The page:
Texas A&M University has set up walk-up coronavirus testing kiosks to increase the accessibility of COVID-19 testing and to improve data collection, which will be used to inform the university’s outbreak prevention strategy, the university announced this week. The three outdoor walk-up testing locations, created by the coronavirus testing company Curative, are to help the university’s COVID-19 testing program better identify pre-symptomatic and asymptomatic individuals. The kiosks will be available to Texas A&M’s more than 64,000 students and approximately 10,000 faculty and staff currently on campus, as well as non-university affiliated individuals, said Angela Clendenin, an assistant professor in the Department of Epidemiology and Biostatistics.
America’s racial wealth gap is massive. The median Black household with children has a net worth of $300, compared to $47,250 for the median white family. Those Black families have 1%, and Hispanic families have 8%, of the average white family’s wealth. The education world often ignores wealth, though, focusing instead on family income, where racial disparities are smaller. It’s ingrained in how we study efforts to help students at an economic disadvantage and talk about them, too: How are low-income students faring compared to their more affluent peers?
The National Security Agency and the Department of Defense announced an initiative on Thursday meant to increase access to cybersecurity education, mentoring and paid internships for students at historically Black colleges and universities. The workforce development program will connect students at eligible educational institutions with internships and mentorship through the Pentagon’s Office of Small Business Programs, officials said Thursday during a call with reporters. Students may also participate in exercises at the Maryland Innovation & Security Institute’s virtual cyber range, to gain hands-on technical training that will help them to later provide technical assistance to small businesses.
Two campuses are halting diversity efforts in relation to the White House’s recent executive order against “divisive concepts” in federally funded programs. In a campus memo, the University of Iowa’s interim associate vice president for diversity, equity and inclusion, Liz Tovar, said, “Let us state unequivocally that diversity, equity and inclusion remain as core values within our institution.” However, she continued, “after consulting with multiple entities, and given the seriousness of the penalties for non-compliance with the order, which include the loss of federal funding, we are recommending that all units temporarily pause for a two-week period.”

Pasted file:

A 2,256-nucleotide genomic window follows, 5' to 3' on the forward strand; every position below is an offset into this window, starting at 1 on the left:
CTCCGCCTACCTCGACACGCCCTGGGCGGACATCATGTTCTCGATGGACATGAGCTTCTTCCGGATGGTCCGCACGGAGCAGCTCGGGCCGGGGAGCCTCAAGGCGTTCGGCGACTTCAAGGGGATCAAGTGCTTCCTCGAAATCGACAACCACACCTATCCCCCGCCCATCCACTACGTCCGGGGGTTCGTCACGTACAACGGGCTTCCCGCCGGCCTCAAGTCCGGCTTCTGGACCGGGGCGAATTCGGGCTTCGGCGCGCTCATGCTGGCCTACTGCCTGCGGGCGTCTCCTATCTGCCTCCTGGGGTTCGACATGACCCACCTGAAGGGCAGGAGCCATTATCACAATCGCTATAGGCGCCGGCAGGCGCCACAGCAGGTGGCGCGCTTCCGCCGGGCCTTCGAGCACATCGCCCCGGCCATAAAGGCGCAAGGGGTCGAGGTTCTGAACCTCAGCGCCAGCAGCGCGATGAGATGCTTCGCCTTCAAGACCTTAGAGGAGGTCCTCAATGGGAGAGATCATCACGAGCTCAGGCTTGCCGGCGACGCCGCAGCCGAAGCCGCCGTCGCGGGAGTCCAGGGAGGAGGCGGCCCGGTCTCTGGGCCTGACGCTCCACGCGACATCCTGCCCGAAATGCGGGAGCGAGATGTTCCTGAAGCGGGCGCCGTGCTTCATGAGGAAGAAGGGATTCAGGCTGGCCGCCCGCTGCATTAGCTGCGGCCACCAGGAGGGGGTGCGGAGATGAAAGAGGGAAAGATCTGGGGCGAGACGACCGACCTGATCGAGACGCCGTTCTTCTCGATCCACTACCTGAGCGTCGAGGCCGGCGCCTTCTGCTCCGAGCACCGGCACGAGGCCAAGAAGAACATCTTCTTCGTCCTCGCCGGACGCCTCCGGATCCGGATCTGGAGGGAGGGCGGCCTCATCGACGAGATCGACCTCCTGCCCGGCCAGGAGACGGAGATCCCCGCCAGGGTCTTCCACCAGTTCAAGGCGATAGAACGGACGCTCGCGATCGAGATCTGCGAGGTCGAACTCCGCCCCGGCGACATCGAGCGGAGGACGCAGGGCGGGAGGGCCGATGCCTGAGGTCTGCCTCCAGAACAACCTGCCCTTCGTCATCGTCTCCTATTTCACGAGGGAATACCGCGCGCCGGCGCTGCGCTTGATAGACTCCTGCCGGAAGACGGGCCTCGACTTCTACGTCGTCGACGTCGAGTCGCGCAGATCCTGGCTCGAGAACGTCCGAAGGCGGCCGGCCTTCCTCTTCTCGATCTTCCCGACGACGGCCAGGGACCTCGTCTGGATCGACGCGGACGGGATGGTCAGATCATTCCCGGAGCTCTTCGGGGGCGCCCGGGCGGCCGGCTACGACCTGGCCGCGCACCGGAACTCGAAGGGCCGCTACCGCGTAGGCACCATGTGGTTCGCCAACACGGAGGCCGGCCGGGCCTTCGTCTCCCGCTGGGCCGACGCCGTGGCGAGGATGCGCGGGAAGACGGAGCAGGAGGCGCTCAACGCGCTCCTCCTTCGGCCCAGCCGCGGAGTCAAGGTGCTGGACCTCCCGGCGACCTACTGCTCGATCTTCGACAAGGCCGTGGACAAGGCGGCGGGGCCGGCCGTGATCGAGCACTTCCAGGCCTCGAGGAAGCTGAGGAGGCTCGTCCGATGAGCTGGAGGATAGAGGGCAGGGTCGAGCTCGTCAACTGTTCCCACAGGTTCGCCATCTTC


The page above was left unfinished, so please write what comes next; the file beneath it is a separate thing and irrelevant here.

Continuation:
Millions of displaced U.S. workers and the likely restructuring of industries — including retail, travel, hospitality and more — have increased urgency to improve workforce training in this country, according to new research from the Massachusetts Institute of Technology’s Task Force on the Future of Work. Three new research briefs from the MIT task force explore the fragmented U.S. workforce training system for low- to moderate-skilled workers, as well as comparable programs in Europe, where the private sector is significantly involved in both pedagogy and the workplace.
A new policy paper published by the Brookings Institution’s Hamilton Project proposes two new federal government programs designed to bridge the divide between higher education and the workforce system. The goal of these linked new programs and funding streams, the paper’s co-authors argue, is to expand and equalize access to postsecondary education, reduce the sector’s reliance on in-person instruction and to develop a “cumulative science” of adult learning. The paper proposes new Learning Opportunity Credits for U.S. adults who have experienced job loss and have received unemployment benefits during the last two years.
Policymakers have debated the specifics of free-college programs—including whether free-college eligibility should extend to students at four-year public colleges as well as community colleges, and whether it should be universal or targeted to low-income and middle-income students. Free-college proposals generally reflect support for some form of publicly funded program that makes college attendance affordable for a majority of students. As it turns out, the idea of free college is not dead; in fact, it is alive and well.